Dismiss Notice
Join Physics Forums Today!
The friendliest, high quality science and math community on the planet! Everyone who loves science is here!

I Notation help

  1. Sep 20, 2016 #1
    Is there some standardized math text with "proper universal notation" I could read for calculus?

    In one of my courses, $$\int\frac{dx}{x}$$ had a red mark through it, with a note that said "impossible" or something. I earned a zero on the question due to the above. In another instance $$\int(x^{-2}v)'dx$$ had a red-mark that said it was equal to zero and said terrible. In the same question ##v'=yy'## during a substitution had a mark that just said terrible. I got two points for the question, even though the answer matched others who had gotten full credit so I'm assuming I was just marked down for notation.

    What's wrong with the above? Maybe this instructor just hates prime notation....
  2. jcsd
  3. Sep 21, 2016 #2


    Staff: Mentor

    I would ask your instructor about it. It may not be notation but perhaps Something more fundamental.

    In the first, your teacher may not have liked you dividing the ##dx## by ##x## and would have preferred that you wrote ##(1/x) dx## instead. It doesn't make sense to divide ##dx##as it's not a value but a kind of placeholder that indicates what variable to integrate over.

    In the second, I'd say the prime In the integral means that ##f(x)' dx## integrates to ##f(x)##. If that not what you meant then you can see your teachers concern.
    Last edited: Sep 21, 2016
  4. Sep 21, 2016 #3


    Staff: Mentor

    What you show above is an indefinite integral. Was the integral that the instructor marked a definite integral?
    Again, was the actual integral a definite integral?
    What do v' and y' mean here? Prime notation doesn't show which variable the derivative is taken with respect to.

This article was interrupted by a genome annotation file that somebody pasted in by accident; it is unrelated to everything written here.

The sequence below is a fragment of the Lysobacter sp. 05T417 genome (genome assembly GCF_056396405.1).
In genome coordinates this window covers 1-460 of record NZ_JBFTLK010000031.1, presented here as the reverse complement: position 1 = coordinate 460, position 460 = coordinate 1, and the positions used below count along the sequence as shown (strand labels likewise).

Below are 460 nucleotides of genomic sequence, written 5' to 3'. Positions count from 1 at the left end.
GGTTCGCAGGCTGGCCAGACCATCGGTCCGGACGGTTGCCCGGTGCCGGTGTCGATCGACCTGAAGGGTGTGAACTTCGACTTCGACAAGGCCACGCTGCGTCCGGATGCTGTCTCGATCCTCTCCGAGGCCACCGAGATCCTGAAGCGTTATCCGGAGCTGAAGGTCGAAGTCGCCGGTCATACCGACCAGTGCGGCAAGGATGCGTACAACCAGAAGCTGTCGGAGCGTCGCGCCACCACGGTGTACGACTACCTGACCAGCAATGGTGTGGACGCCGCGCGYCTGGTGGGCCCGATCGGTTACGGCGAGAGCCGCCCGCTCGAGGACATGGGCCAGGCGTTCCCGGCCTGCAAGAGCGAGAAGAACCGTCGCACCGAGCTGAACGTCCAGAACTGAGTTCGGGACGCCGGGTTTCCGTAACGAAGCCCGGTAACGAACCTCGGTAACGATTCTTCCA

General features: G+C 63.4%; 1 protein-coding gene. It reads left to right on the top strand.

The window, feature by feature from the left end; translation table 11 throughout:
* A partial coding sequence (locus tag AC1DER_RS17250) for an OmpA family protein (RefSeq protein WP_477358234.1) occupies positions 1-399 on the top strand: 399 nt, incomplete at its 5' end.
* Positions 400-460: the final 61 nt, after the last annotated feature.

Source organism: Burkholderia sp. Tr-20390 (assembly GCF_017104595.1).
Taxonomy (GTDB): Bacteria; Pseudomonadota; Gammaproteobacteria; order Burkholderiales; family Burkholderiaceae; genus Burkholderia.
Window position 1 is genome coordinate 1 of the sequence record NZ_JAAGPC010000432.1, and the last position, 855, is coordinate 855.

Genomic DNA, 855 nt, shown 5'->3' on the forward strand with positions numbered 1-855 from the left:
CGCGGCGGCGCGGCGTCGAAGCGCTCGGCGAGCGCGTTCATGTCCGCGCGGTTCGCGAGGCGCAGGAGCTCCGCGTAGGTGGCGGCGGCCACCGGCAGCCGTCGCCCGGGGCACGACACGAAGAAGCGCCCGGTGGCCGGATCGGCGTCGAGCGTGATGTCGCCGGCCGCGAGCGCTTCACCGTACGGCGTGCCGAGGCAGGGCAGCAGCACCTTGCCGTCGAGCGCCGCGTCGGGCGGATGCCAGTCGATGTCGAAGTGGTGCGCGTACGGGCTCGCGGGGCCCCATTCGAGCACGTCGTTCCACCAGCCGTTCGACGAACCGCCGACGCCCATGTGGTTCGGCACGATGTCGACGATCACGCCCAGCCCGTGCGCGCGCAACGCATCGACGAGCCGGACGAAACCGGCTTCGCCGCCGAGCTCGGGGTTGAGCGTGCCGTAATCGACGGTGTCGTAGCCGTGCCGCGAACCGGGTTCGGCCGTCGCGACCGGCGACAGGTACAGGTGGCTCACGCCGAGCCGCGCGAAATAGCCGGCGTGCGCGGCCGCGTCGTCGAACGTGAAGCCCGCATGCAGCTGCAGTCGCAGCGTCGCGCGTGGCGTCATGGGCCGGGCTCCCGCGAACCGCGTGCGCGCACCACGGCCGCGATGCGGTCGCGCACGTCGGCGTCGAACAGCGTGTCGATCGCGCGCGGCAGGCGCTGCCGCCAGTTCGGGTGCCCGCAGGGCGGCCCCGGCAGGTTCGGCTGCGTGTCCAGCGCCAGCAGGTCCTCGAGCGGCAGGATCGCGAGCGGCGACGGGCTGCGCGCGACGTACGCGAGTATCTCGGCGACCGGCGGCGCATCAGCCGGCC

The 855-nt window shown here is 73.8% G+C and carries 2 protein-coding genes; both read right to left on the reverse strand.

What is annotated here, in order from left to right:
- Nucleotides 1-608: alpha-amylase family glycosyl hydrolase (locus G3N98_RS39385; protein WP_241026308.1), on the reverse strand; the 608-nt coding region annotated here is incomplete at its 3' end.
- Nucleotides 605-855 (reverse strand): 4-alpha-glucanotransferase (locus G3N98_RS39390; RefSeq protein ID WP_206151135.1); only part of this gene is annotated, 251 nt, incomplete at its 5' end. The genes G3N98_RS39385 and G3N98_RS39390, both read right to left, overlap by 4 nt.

5. Sep 21, 2016 #4


    Staff: Mentor

    I don't think this is very likely. ##\int \frac{dx}{x}## is a wellknown integral that is often written this way.
  6. Sep 21, 2016 #5
    No. It was just a simple separable differential equation.. $$\frac{dy}{dx}=\frac{1}{x}$$ $$\int{dy}=\int \frac{dx}{x}$$ $$y=ln|x| + C$$

    It was just me writing out of a substitution for a Bernoulli Equation.. $$xy\frac{dy}{dx}+x^2-y^2=0$$ $$\frac{dy}{dx}-yx^{-1}=-xy^{-1}$$ so I had ##v=y^2##, ##v'=2yy'## so I guess v' would be ##\frac{dv}{dx}## and y' is ##\frac{dy}{dx}## then I multiplied, found integrating factor, and subbed out to get to $$\int(vx^{-2})'dx=\int\frac{-2dx}{x}$$ $$vx^{-2}=-2ln|x|+C$$

    Yeah, we've wrote it that way in earlier courses, no one seemed to mind. Physics professor always puts the differential in the expression... but she's a physics teacher, and probably doesn't care as much if it is wrong. The instructor was trying to show how it was wrong in the very next class, but I didn't really follow the "proof" that well.
    Last edited: Sep 21, 2016
  7. Sep 21, 2016 #6


    Staff: Mentor

    I don't see anything wrong with this, speaking as a former college math teacher of 18 years. I would ask the instructor why it was marked off.
    You have a sign error in the 2nd equation.
  8. Sep 21, 2016 #7
    Whoops, fixed it.

    Okay, but he seemed adamant that it was "wrong" notation. Terrible, terrible notation, garbage notation notes give that kind of vibe. Just a bit worried, have an exam in that class soon. Most of my quiz scores are abysmal due to notation I guess. To be fair, some it's certainty because I made errors like the above, missing a sign..etc. The problems are long, so I'm working on being more careful. Was kind of hoping there was some kind of one stop shop for "proper notation."
  9. Sep 21, 2016 #8


    Staff: Mentor

    What you have here -- ##\int(vx^{-2})'dx=\int\frac{2dx}{x}## isn't very good. An improvement would be ##\int d(vx^{-2})=\int\frac{2dx}{x}##

    If your instructor is dinging you for ##\int \frac{dx} x##, s/he is being pedantic, IMO.
  10. Sep 21, 2016 #9
    Got it.

    Just worried about what other notation 'mistakes' I'm not aware of.

    Thanks though, appreciate all the comments and time you've spent replying.
  11. Sep 21, 2016 #10


    User Avatar
    Science Advisor

    For your first question I believe he was looking for [itex] \int \frac{dy}{dx}dx=\int \frac{dx}{x}[/itex]. Writing [itex]\int dy[/itex] should not be used, until you are taking a differential equations course.
Share this great discussion with others via Reddit, Google+, Twitter, or Facebook

Have something to add?
Draft saved Draft deleted